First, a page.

Bearing these fundamental differences in mind, it is important to consider the stories of the discipline of math to not only tell how thinking and learning are facilitated in math, but to use the language and representations of this discipline to promote fluency in these stories. One area which has great potential at providing a critical focus for these stories is in relating the global economic practices, encouraging students to consider the ways that the numbers and symbols they are familiar with translate across cultures to allow average citizens to be economic participants.
Recently, we began collaborating with Phil, a math teacher at an alternative school for teen mothers here in Oregon. While Phil is a content specialist in math, he has chosen to focus on literacy in his graduate studies, demonstrating for us the integral connection between literacy and math. In a course on literacy instruction and assessment, Phil undertook the dilemma he felt as he observed math teachers assessment of student performance as limited to “right” or “wrong.”
He explains, “Educators in the field of mathematics have a special burden that is very different from any other field. Literacy skills apply similarly to language arts, social studies and sciences because these subjects share the same base language. The base language of mathematics is mathematics. Though the base language of mathematics is different than English the concept of literacy still applies; mathematical literacy requires the ability to read and compose calculations. It is undeniable that mathematics has a language it is simply structured differently; instead of sentences and phrases there are equations and expressions; instead of nouns and verbs there are values and operators. Even though mathematics functions as a language it is fundamentally different than other languages in both convention and purpose. Due to these differences the strategies used by reading specialists must be substantially altered if they are to apply to mathematics effectively.”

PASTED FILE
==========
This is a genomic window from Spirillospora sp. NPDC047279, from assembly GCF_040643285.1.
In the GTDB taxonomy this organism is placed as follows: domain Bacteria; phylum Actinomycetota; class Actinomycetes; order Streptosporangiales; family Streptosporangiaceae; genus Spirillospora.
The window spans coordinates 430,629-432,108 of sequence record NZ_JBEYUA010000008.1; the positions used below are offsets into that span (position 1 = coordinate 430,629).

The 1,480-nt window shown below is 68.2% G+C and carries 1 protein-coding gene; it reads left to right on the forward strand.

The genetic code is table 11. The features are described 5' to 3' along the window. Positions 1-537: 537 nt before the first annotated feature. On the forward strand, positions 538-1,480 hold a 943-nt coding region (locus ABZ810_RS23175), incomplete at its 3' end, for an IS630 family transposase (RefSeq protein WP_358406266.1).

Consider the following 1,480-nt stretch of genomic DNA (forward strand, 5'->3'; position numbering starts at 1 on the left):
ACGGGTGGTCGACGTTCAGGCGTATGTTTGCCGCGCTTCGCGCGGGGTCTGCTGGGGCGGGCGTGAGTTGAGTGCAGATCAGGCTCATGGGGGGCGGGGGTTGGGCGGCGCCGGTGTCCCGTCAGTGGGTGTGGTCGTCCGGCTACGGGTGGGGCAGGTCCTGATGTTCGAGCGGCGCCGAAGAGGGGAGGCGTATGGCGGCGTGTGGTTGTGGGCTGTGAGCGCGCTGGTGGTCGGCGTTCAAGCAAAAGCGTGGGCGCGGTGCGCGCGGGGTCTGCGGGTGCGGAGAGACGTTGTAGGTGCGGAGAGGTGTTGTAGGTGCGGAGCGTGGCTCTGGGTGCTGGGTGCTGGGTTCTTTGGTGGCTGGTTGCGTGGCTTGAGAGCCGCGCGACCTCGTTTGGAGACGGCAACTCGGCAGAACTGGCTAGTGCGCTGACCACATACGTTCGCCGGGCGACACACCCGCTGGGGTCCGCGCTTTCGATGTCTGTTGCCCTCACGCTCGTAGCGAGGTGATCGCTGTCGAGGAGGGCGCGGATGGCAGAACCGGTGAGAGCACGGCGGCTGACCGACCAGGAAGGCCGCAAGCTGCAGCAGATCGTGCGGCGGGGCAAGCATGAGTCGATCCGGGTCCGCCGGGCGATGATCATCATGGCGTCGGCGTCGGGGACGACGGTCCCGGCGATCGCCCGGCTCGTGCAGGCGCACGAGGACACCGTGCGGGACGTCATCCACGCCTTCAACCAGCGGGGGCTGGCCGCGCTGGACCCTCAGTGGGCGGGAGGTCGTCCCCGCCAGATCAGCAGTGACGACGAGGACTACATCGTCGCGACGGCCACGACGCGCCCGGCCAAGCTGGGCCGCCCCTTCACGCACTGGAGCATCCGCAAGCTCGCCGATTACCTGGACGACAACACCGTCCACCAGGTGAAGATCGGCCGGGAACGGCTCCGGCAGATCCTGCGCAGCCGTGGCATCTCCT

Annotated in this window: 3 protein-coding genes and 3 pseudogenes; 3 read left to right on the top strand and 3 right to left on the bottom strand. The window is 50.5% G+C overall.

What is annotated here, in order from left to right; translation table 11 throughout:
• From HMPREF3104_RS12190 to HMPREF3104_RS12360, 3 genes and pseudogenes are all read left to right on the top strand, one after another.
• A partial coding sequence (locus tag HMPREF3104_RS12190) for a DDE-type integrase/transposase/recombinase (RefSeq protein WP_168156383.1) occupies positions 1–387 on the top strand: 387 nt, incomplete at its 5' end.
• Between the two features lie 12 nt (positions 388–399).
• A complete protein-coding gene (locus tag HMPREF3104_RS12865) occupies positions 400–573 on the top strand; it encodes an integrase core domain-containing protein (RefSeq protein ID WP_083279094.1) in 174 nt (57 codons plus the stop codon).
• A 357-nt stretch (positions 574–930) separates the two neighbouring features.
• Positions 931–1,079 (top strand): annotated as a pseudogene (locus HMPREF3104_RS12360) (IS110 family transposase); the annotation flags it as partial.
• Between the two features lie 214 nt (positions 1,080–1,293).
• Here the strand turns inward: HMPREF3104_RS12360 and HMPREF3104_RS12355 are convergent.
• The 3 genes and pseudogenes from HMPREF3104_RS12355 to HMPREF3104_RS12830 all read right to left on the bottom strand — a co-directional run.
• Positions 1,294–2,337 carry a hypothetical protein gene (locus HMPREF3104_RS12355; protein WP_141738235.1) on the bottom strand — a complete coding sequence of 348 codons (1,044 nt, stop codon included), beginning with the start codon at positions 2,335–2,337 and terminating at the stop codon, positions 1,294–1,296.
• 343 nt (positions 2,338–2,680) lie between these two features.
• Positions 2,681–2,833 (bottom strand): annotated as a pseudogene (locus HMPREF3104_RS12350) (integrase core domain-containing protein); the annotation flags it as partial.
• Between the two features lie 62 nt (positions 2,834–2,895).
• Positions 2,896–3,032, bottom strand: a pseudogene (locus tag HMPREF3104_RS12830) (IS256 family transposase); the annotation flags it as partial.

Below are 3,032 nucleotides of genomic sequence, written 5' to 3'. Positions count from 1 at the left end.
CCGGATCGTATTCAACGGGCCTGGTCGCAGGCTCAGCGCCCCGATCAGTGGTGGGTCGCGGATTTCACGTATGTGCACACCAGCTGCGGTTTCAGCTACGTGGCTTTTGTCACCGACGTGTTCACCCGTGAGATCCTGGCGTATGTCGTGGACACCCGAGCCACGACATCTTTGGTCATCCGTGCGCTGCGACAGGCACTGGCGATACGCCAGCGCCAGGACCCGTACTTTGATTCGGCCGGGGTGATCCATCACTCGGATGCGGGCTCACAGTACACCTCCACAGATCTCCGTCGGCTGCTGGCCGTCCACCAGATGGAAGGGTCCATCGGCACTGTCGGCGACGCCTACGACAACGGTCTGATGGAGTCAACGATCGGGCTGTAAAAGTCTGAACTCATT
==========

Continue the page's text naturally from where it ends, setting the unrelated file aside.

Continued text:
For example, in order to understand and support his students he created a protocol that, in essence, interpreted stories of math (not to be confused with “story problems”), stories that connected students’ knowledge, experiences, and beliefs to mathematical thinking and performance. Phil’s protocol, similar to miscue analysis, provided an opportunity to systematically analyze students’ processes, and to engage students in analyzing their processes as well. He notes, “One of the most powerful tools in a reading specialist’s inventory is the informal reading inventory (IRI). When conducting an IRI a reading specialist sits with an individual student to observe them read aloud a specially selected reading passage… The value to the educator of hearing a student process text aloud is incalculable in designing individualized instruction to fit the needs of that specific student.”
This protocol, he explains, “attempts to illuminate the process a student goes through as they solve a math problem.” In short, the protocol tells the story of the discipline and the student, as the following example, told in Phil’s words, shows.
“I determined I need further information regarding student C’s lack of comprehension of basic math operations would affect their ability to solve simple pre-algebra problems. I designed an assessment where student C was asked to communicate in writing the mathematical procedures in a problem that had been solve correctly.”
In the third step where student C responded, “She added the 12 and the 4 and got 16,” student C showed a clear lack of understanding of exponent rules. A correct response should include an explanation of how the quantity in the parenthesis was taken to the second power and the result was 16. In student C’s independent calculation a similar error occurs. This shows a basic mathematical misunderstanding, but it also demonstrates a lack of understanding of text structure. If the 12 had been used in step three it would have be eliminated and not present to be used in step five.